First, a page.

Credit: KlimaSeniorinnen

Swiss Climate Group Wins Victory At European Court Of Human Rights

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Three months ago, we wrote a story about a group of older women who are climate advocates in Switzerland. They call themselves KlimaSeniorinnen — the youngest member is 64 years old — and they sued the government of Switzerland in the European Court of Human Rights, claiming the Swiss government has denied them a clean and safe environment.

In their legal filing with the court, the women claimed that warming global temperatures are having an outsized effect on them and other women their age. The latest scientific research indicates that older women in Switzerland died at the highest rates from heat in the summer of 2022. The group says that 60% of the deaths would have been avoided in a world not affected by the higher temperatures brought on by the climate crisis. One member, Pia Hollenstein, told The Guardian:

Our generation has done so much to destroy the climate. We have a responsibility. It serves everyone if we can successfully make Switzerland do more.

Legal scholars say that suits based on the notion that global heating is harming all people won’t succeed, but a suit filed by a small group of people who can show they have been adversely affected more than others in the general population might be successful — emphasis on “might.” Their case, which could send shockwaves through courts across the continent, rests on two simple facts:

  • Heatwaves are getting hotter as people burn fossil fuels.
  • Women, particularly older ones, are more likely to die when temperatures soar.

Heat is far more dangerous than people realize. Doctors say during periods of hot weather, some victims drop dead when working or living outdoors. Many more die in retirement homes and hospitals because their bodies have been weakened from the weather and are unable to fight off diseases that harm the hearts, lungs, and kidneys. Heat killed an extra 70,000 people across Europe last year, according to the latest analysis of mortality and temperature data, and the death toll this year, the hottest on record, may prove higher still.

“Based on current evidence from epidemiological studies, older women are particularly vulnerable to heat,” Ana Vicedo-Cabrera, who leads the climate and health team at the Institute of Social and Preventive Medicine at the University of Berne, told the court. The reasons why are unclear, she said, but “changes in the cardiovascular system due to menopause or the fact that older women tend to be more active than men have been proposed as potential reasons.”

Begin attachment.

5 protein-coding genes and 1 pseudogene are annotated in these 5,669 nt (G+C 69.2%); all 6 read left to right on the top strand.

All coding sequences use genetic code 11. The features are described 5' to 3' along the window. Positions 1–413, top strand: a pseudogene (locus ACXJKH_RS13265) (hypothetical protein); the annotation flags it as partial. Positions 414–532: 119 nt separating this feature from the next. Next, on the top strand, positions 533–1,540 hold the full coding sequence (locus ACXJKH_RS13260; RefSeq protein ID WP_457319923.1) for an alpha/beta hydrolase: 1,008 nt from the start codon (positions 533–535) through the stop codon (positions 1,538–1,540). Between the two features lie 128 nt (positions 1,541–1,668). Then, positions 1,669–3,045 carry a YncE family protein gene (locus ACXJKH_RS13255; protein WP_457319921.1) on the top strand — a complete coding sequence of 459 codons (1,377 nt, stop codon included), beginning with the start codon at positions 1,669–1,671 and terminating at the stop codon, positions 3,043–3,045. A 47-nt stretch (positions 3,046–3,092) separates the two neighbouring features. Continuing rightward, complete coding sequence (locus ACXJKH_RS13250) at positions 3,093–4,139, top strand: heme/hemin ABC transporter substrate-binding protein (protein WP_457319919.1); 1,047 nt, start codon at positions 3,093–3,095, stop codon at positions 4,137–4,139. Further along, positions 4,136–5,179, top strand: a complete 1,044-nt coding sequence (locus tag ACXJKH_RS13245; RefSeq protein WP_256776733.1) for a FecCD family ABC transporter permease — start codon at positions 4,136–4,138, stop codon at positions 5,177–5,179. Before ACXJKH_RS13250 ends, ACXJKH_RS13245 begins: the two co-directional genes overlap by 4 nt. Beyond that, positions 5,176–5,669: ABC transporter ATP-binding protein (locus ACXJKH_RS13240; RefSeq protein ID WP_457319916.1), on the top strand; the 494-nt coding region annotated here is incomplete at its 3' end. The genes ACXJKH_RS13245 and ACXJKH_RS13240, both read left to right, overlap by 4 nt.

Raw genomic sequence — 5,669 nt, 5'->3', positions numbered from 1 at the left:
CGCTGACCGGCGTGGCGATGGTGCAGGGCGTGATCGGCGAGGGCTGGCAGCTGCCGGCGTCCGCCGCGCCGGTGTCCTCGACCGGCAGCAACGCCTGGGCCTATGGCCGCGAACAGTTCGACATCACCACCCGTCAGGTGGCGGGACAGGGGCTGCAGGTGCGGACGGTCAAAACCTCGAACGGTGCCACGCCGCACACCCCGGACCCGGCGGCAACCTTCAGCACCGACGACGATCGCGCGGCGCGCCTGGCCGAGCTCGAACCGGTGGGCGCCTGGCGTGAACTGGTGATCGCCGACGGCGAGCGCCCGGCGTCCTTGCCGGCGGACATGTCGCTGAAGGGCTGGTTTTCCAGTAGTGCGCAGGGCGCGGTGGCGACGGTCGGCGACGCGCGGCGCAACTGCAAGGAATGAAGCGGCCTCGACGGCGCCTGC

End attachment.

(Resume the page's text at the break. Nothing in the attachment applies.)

Charlotte Blattner, a researcher at the University of Berne who specializes in climate law, said experts were hopeful that the process would enshrine milestones that nudged governments into more stringent climate policy through human rights guarantees. Still, she said, “the chances that the KlimaSeniorinnen will win this case on all grounds is very unlikely.”

The Climate Verdict

Charlotte Blattner had every reason to be guarded in her prediction about the outcome of the case, but the ECHR is not dominated by judges who were anointed to the bench for their unswerving loyalty to the fossil fuel industry, as is the case in the US. This week, the ECHR ruled in favor of the KlimaSeniorinnen, finding that Switzerland had violated the rights of the women. But it dismissed two similar claims filed by the mayor of a city in France and a group of young Portuguese people who brought a claim against 32 European countries.

“It feels like a mixed result because two of the cases were inadmissible,” said Corina Heri, a law researcher at the University of Zürich. “But actually it’s a huge success.” The court, which calls itself “the conscience of Europe,” found that Switzerland had failed to comply with its duties to stop climate change. It also set out a path for organisations to bring further cases on behalf of applicants. The Swiss verdict opens up all 46 members of the Council of Europe to similar cases in national courts that they are now likely to lose.

Joie Chowdhury, an attorney at the Center for International Environmental Law, told The Guardian the judgment left no doubt that the climate crisis was a human rights crisis. “We expect this ruling to influence climate action and climate litigation across Europe and far beyond,” she said.